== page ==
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People’s Power

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It is true that Democracy is not just about elections. It requires a constitutional structure that maintains power balance, properly functioning autonomous institutions, free speech and other essential freedoms. However, it is also a fact that without elections and the power to change governments, all the rest ceases to matter. India’s strength in the seventy plus years as an independent nation has been free and fair elections, even in the worst of times. The other institutions such as the executive, judiciary, media, etc., have failed at one time or the other, but this has been compensated by the five year period of accountability for governments. Indeed, while other institutions have faltered, the Election Commission has only improved its performance by instituting reforms, enforcing regulations, anticipating challenges and exercising impartiality. This exercise of its authority was particularly strengthened under CEC TN Seshan and continued fearlessly with similar confidence and commitment by those that followed.

This issue is particularly significant in the context of the ongoing controversy in the United States over the manners of voting and the ‘suppression’ of votes. Around the world, many nations have regressed from a pretty decent beginning because governments found ways to sabotage the elections. Hong Kong, today, is just one example of how elections are rigged by disqualifying opponents, arresting dissenters, changing the rules, etc. All such kinds of issues were addressed early on in India, which are proving beneficial today.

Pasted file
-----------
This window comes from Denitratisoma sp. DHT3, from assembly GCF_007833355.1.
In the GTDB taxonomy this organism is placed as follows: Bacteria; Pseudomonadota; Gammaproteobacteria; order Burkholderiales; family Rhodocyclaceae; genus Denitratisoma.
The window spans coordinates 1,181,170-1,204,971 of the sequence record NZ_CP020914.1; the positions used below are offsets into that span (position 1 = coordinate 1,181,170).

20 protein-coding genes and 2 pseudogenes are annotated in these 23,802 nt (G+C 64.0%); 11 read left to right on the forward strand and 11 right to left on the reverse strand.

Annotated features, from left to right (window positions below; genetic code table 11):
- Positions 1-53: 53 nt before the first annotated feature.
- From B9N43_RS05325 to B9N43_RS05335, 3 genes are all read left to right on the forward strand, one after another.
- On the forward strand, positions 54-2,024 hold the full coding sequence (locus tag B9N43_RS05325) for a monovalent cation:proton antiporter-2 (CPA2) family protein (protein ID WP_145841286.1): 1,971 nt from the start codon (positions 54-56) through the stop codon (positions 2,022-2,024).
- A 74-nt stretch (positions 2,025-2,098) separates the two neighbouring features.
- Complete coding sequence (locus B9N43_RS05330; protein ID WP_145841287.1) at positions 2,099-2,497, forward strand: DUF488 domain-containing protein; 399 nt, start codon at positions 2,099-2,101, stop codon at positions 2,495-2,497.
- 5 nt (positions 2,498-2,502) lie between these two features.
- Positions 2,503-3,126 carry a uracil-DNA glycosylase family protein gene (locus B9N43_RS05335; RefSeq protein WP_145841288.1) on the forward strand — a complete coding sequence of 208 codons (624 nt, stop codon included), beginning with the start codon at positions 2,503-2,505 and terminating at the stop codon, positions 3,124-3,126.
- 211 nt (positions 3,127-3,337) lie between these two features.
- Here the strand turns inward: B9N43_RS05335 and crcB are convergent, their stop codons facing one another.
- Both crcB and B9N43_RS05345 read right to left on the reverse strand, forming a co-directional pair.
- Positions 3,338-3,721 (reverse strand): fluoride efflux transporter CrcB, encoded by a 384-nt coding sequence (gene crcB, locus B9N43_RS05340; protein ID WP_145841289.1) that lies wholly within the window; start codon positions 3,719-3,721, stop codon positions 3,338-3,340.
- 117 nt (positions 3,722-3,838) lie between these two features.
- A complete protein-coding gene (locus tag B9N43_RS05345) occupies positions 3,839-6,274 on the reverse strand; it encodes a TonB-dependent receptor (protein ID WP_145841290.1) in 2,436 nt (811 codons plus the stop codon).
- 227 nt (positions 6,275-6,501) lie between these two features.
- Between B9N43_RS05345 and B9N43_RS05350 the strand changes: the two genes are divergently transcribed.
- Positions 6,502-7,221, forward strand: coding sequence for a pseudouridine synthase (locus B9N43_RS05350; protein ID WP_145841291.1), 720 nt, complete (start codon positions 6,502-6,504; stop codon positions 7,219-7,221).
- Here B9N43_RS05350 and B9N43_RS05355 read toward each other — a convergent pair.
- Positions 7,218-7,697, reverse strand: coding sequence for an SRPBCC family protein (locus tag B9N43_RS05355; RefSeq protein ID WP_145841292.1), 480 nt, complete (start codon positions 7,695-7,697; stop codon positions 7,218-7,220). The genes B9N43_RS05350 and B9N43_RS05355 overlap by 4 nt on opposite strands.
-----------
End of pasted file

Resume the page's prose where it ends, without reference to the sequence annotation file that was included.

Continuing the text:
If accountability for actions while in power had been left to India’s judicial system, for instance, one can only imagine what kind of governance there would have been. Cases of corruption against the powerful and the rich can continue on for decades without verdicts. In the meanwhile, they grow more powerful and entrenched, even more difficult to act against. It is only because they are forced to surrender political power that they are prevented from causing further damage to the nation.

One of the primary reasons that the once all powerful Congress is today on the garbage heap is because of the many cases of corruption against the top leadership. They continue to play a role within the party despite having become almost entirely discredited in the public sphere. This has prevented reform and the emergence of a new and cleaner leadership. Had there been fair and regular elections within the party, the situation would have been much better. It is by destroying this process that a democratic party has been turned into a family fiefdom. So, whatever might be said, it is by dutifully exercising one’s franchise that one can best protect India’s precious democracy.